Compton Scattering

  • Kerry KuehnEmail author
Part of the Undergraduate Lecture Notes in Physics book series (ULNP)


In the first half of his 1928 publication entitled X-rays as a Branch of Optics, Compton describes numerous experiments which reveal that (i) x-rays obey the same laws of reflection and refraction as ordinary (visible) light rays, (ii) the angle by which x-rays bend when entering a body can be computed from the body’s electron density by using the optical dispersion theory of Drude and Lorentz, and (iii) x-rays fit nicely into the high-frequency region of the electromagnetic spectrum, since they have a wavelength on the order of a few angstroms. Now, in the second half of his X-rays as a Branch of Optics, Compton explains the surprising results of certain x-ray scattering experiments. To set the stage, Compton briefly reminds the reader of the main features of light scattering by turbid media. A turbid medium (such as milk) consists of a fluid in which tiny impurities are suspended; these impurities, in turn, are capable of scattering incident light.1 What makes Compton’s novel x-ray scattering experiments difficult—if not impossible—to reconcile with the classical theory of light scattering?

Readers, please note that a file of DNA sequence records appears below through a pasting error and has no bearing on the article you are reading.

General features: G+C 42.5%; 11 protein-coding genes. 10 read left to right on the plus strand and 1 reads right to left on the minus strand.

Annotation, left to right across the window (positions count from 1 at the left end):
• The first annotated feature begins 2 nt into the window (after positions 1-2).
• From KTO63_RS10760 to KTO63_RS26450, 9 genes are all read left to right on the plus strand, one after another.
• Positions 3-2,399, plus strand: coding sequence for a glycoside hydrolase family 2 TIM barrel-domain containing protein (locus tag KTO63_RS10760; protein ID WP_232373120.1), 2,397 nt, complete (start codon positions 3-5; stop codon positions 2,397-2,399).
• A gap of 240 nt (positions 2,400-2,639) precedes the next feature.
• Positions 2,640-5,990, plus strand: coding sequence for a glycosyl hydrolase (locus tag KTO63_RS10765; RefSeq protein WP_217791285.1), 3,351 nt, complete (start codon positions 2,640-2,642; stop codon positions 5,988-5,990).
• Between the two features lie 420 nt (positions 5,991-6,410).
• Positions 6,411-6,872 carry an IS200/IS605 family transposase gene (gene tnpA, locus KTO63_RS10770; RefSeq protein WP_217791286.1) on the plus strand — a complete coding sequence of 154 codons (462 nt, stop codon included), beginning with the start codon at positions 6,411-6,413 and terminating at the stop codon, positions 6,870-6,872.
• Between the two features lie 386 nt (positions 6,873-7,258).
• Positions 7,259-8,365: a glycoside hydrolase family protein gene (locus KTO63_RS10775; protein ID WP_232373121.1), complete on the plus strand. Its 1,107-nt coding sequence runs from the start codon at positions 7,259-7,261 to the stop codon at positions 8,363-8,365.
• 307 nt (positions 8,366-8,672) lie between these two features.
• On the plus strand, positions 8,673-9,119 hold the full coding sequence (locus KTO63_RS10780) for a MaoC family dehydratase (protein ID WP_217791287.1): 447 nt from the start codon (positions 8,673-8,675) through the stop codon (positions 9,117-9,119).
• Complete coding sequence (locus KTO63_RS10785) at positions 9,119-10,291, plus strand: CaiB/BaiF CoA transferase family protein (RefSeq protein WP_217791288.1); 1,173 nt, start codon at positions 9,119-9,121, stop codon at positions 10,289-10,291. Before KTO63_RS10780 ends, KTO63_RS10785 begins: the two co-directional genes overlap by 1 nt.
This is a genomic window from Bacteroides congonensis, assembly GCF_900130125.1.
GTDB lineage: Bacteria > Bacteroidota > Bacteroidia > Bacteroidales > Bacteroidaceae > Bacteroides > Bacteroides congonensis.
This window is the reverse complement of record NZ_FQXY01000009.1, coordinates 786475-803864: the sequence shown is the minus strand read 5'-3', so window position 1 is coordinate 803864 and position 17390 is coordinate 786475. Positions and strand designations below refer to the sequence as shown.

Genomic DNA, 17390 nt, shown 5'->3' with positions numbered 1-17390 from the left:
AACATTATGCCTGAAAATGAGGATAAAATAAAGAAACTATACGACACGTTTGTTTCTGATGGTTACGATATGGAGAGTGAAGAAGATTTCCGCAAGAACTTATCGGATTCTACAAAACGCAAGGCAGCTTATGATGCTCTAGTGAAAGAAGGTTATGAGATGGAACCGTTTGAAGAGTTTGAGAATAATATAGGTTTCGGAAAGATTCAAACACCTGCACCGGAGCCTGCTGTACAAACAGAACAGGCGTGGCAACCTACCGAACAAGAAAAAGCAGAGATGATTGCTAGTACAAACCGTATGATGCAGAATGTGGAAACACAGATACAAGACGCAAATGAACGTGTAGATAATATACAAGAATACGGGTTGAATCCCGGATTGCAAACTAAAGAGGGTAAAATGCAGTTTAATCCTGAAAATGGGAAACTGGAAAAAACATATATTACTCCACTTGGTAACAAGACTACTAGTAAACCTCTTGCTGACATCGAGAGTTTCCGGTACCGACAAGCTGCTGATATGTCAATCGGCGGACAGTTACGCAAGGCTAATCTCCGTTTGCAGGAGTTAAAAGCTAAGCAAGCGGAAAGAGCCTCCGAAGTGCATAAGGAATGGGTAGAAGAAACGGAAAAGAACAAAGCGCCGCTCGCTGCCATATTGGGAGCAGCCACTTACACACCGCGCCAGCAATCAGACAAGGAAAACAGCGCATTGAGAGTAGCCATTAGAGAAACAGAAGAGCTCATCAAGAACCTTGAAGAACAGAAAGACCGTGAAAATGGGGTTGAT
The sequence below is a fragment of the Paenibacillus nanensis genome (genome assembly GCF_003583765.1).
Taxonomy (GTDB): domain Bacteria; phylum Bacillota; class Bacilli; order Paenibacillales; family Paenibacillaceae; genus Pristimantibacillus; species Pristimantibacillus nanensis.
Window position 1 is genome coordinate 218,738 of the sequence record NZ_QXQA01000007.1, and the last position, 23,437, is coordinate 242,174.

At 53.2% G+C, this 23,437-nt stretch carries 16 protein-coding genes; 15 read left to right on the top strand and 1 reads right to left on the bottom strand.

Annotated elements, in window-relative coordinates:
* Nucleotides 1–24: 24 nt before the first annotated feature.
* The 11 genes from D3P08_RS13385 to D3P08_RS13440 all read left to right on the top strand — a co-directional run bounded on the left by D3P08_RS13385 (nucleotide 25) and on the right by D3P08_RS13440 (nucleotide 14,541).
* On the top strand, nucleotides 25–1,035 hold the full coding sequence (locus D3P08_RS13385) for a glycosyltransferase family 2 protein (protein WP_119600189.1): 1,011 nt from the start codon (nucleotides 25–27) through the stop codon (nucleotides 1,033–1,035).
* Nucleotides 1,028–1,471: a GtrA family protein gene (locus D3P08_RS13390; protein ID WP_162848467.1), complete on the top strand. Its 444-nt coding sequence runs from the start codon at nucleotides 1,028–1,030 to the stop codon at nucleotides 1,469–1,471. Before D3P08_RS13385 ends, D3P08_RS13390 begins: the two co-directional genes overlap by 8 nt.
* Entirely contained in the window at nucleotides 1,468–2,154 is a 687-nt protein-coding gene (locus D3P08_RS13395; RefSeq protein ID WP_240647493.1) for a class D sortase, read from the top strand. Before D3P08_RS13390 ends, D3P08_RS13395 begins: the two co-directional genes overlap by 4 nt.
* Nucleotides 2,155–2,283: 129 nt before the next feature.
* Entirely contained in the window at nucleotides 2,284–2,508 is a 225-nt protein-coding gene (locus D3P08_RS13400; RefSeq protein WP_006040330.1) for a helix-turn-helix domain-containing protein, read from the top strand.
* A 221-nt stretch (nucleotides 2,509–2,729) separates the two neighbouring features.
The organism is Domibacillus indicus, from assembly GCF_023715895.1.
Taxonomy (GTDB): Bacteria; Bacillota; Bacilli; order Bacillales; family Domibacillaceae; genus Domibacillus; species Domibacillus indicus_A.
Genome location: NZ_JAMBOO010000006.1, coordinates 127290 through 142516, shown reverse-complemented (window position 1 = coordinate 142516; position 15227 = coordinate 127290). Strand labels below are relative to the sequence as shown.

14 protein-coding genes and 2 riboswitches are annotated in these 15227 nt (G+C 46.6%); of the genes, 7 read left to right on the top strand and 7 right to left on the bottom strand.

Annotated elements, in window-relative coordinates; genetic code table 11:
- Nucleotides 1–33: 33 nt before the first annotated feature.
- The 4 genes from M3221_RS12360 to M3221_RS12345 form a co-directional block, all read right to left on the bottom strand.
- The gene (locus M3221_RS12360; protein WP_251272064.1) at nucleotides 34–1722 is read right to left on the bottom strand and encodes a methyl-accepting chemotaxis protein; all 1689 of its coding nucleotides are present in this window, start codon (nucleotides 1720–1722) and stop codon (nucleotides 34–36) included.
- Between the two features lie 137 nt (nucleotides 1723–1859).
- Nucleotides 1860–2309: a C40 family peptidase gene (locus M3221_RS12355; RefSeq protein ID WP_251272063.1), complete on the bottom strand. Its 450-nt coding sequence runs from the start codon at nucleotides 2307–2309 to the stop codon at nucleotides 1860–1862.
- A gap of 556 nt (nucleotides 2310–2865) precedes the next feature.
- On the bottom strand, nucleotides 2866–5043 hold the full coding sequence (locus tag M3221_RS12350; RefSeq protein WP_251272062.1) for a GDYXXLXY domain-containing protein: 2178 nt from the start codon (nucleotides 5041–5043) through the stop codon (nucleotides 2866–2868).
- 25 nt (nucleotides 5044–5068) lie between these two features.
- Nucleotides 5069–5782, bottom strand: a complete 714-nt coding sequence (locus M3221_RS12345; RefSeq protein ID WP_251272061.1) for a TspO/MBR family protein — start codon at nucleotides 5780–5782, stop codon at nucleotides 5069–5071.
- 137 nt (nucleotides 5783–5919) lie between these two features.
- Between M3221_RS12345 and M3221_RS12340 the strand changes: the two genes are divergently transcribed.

Wave Length Compton Scattering Diffuse Scattering Scattered Photon Turbid Medium 
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Copyright information

© Springer International Publishing Switzerland 2016

Authors and Affiliations

  1. 1.Wisconsin Lutheran CollegeMilwaukeeUSA

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